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Using the BufferedReader class


Call the BufferedReader constructor to
instantiate a BufferedReader object


The argument of the BufferedReader() method
instantiates an InputStreamReader


BufferedReader() returns a reference to the
input data from System.in



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Chapter 3: Manipulating Data Using Methods

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User Prompts, Inputs,

and Conversions


The readLine() method reads a line of input text
and returns a String containing the line


The returned String must be explicitly converted
if the data is to be used as another data type


Each primitive data type has a wrapper class
allowing the primitive to be treated as an object


The wrapper classes provides a parse() method
to convert Strings to primitives, and vice versa


Example: height = dataIn.readLine();




inches = Integer.parseInt(height);

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Assignment Statements


General syntax: location = value


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Arithmetic Operators

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Arithmetic Operators


The order of operator precedence is a
predetermined order that defines the sequence
in which operators are evaluated in an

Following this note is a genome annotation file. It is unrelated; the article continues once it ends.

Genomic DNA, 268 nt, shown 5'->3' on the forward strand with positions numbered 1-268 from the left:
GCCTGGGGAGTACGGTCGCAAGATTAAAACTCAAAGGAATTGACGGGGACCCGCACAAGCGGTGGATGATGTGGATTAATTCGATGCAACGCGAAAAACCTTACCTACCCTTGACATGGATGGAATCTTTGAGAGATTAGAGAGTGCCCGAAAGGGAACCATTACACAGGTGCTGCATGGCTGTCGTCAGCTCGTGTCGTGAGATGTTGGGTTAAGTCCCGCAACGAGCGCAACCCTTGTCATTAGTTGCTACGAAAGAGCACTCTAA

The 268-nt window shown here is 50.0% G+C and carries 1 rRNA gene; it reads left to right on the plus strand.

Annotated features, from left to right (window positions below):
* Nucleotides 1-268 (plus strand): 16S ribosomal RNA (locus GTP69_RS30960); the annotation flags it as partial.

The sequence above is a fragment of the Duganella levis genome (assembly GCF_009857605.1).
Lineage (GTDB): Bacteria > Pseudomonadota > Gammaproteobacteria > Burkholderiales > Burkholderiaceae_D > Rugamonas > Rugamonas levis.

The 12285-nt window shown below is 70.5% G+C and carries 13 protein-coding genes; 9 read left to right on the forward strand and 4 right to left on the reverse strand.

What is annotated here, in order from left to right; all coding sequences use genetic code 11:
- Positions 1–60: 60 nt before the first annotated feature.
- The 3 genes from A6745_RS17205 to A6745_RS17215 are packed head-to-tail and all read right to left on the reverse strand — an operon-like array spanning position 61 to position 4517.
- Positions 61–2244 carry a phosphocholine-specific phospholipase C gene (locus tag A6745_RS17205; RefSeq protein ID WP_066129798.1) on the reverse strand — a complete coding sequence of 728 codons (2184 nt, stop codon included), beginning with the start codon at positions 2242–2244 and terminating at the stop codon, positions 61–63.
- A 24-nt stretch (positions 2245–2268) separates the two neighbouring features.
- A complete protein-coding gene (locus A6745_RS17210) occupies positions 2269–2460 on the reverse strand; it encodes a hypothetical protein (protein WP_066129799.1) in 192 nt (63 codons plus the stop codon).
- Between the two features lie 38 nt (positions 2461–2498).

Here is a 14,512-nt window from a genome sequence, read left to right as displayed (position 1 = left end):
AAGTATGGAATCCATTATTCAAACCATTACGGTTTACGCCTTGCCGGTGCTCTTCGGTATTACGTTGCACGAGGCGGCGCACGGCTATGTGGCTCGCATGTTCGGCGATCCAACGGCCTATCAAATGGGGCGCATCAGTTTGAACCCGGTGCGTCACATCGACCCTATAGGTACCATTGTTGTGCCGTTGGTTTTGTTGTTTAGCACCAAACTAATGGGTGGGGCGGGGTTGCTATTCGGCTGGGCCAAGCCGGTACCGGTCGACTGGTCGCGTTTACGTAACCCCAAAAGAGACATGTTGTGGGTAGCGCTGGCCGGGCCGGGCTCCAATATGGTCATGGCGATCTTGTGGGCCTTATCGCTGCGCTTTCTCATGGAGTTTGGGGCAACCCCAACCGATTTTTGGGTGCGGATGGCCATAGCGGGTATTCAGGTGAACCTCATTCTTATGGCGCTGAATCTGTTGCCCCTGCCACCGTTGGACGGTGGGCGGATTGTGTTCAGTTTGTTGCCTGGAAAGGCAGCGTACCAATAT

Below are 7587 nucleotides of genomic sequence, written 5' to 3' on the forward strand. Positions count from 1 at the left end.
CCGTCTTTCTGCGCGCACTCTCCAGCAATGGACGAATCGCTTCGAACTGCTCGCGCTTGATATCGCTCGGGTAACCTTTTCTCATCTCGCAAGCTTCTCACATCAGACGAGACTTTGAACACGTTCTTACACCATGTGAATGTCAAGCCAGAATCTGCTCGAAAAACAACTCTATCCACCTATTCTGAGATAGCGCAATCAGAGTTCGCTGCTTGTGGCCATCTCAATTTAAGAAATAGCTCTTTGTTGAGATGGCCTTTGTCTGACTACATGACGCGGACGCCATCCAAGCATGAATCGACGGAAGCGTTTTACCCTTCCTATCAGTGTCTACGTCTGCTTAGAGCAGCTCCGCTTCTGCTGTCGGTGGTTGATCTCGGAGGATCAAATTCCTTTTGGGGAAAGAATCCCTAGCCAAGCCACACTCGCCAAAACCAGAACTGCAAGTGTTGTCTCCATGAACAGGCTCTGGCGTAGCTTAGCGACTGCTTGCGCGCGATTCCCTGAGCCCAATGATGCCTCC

expression


Addition, subtraction, multiplication, and division
can manipulate any numeric data type


When Java performs math on mixed data types,
the result is always the larger data type


Casts allow programmers to force a conversion
from one primitive type to another

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Comparison Operators


A comparison operation results in a true or false value
that can be stored in a boolean variable

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Numeric Expressions


Numeric expressions evaluate to a number


Only numeric primitive data types may be used in a
numeric expression


A value and variable must be separated by an arithmetic
operator


Unless parentheses supercede, an expression is
evaluated left to right with the following rules of
precedence:


Multiplication and/or division


Integer division


Modular division


Addition and/or subtraction